The COVID-19 pandemic has sent countless companies scampering online in an attempt to keep their businesses afloat. With traditional marketing options strangled by quarantines and shelter-in-place orders, an abundance of marketing resources has suddenly been funneled towards digital marketing in never-before-seen quantities.
As many small- and medium-sized businesses (SMBs), in particular, have arrived in the e-commerce scene, they have quickly become aware that organization and planning are essential if they’re going to successfully adapt to the online marketplace.
One of the most critical decisions that must be made is how to allocate their resources, particularly when it comes to the nebulous-yet-effective tactics of search engine marketing and social media marketing.
Reassessing a Tight Digital Marketing Budget
Most companies put some money into digital marketing, but SMB owners are particularly aware of what it’s truly like to participate in digital marketing on a budget. When you’re strapped for cash, deciding how much money to put into your marketing strategy typically revolves around a handful of different digital marketing options:
- Creating and updating your website represents a necessary though fairly predictable expense that can easily be controlled through a service like Shopify or Big Commerce.
- Cultivating an email list is common and the cost is directly proportionate to your success — i.e. you pay more if you have more email subscribers (which is a good thing).
- Focusing on content marketing to strategically create and distribute content that is relevant, relatable, and valuable to your target market.
When used in concert, your website, email list, and content marketing can lead you to your Robert Frost moment — that is, they can help you create and use content that allows you to take “the road less traveled,” helping you to affordably and uniquely stand out against your competitors and find success.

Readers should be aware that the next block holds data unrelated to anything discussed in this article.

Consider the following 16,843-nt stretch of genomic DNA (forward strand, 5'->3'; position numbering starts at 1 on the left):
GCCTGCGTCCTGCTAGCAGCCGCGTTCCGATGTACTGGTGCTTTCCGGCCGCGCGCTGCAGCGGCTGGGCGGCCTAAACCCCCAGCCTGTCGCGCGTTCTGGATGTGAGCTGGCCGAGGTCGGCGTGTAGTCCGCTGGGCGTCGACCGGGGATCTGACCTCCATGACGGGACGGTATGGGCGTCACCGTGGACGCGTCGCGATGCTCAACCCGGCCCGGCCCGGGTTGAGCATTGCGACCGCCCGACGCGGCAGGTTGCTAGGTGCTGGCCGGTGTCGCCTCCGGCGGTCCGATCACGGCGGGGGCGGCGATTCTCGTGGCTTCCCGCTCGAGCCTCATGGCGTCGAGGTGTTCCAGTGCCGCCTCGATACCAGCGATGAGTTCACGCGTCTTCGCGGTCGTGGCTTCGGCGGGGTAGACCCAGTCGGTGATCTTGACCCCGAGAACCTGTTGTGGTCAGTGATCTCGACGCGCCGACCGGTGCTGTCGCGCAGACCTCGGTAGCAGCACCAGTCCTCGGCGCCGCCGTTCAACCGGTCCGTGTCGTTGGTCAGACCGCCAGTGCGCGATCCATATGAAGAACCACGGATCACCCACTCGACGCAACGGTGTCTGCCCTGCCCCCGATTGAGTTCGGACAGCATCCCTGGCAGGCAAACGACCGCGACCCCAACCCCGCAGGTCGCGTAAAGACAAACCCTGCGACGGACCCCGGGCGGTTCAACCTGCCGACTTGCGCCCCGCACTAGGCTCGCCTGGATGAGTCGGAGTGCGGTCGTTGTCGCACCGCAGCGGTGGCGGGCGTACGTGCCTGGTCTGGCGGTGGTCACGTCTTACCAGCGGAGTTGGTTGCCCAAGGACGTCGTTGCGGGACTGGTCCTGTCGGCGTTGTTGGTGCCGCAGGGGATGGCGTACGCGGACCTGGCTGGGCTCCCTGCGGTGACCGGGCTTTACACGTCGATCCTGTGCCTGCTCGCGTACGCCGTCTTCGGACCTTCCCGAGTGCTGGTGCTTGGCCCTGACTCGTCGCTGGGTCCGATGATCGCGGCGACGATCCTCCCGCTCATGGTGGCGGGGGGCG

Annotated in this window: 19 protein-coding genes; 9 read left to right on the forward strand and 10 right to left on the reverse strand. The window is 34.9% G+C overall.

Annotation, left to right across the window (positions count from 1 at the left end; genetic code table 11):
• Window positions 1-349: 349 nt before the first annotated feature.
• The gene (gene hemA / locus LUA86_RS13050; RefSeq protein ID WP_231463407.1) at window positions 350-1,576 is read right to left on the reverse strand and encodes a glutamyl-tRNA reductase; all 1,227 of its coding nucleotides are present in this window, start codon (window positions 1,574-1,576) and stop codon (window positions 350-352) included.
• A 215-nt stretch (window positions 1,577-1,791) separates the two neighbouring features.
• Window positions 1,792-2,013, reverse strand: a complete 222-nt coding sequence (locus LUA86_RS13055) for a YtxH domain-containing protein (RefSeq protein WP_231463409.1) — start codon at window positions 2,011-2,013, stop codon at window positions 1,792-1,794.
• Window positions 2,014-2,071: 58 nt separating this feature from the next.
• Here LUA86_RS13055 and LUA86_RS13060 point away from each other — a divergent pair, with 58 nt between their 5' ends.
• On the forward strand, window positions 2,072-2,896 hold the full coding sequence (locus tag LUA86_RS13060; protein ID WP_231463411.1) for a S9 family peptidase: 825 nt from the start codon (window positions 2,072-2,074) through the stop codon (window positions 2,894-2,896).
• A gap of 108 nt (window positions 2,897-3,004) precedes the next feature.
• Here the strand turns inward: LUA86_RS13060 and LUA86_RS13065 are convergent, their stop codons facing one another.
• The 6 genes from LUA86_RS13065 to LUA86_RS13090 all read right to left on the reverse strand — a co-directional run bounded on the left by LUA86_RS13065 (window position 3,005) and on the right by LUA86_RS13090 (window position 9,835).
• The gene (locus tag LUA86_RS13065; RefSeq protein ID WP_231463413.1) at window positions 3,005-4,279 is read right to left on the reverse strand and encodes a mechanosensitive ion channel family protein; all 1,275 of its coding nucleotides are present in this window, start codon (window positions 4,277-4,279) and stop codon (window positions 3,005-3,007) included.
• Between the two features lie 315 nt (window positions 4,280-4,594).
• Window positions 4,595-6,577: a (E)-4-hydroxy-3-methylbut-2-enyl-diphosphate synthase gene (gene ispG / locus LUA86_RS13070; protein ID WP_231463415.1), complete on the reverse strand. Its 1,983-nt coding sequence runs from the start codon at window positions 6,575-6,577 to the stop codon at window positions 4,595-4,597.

Search or Social? That Is the Question.
While your website and email list are fairly predictable expenses, content marketing can be a bit of a wild card. The two areas of content marketing that can quickly become prohibitively expensive are search engine marketing (SEM) and social media marketing (SMM).
Both of these options offer incredible potential for businesses great and small. Both have aspects of organic and paid marketing and require patience, organization, and innovation to properly utilize. With so many similarities, the primary struggle comes from trying to decide which one to prioritize.
Fortunately, breaking both down in order to study their uses, benefits, and weaknesses can help to direct your money allocation efforts. Use the information below to consider how both SEM and SMM can benefit your business in particular. Then consider your digital marketing budget and use your analysis to decide how much of money you can put toward each marketing tactic.
Search Engine Marketing
Search engine marketing can be defined as how you get traffic and visibility through search engines. Search engines are a critical channel for marketing, as billions of searches are executed each day. By tailoring your content to show up in search engine results, you can tap into some of that traffic and direct it towards your site.
Some of the primary costs that come with using SEM include:
- Search engine optimization (SEO) analysis: Hiring a professional SEO expert to tailor your content costs money.
- Content creation and management: You need a content manager (even if it’s you) to help create, manage, publish, and oversee your content.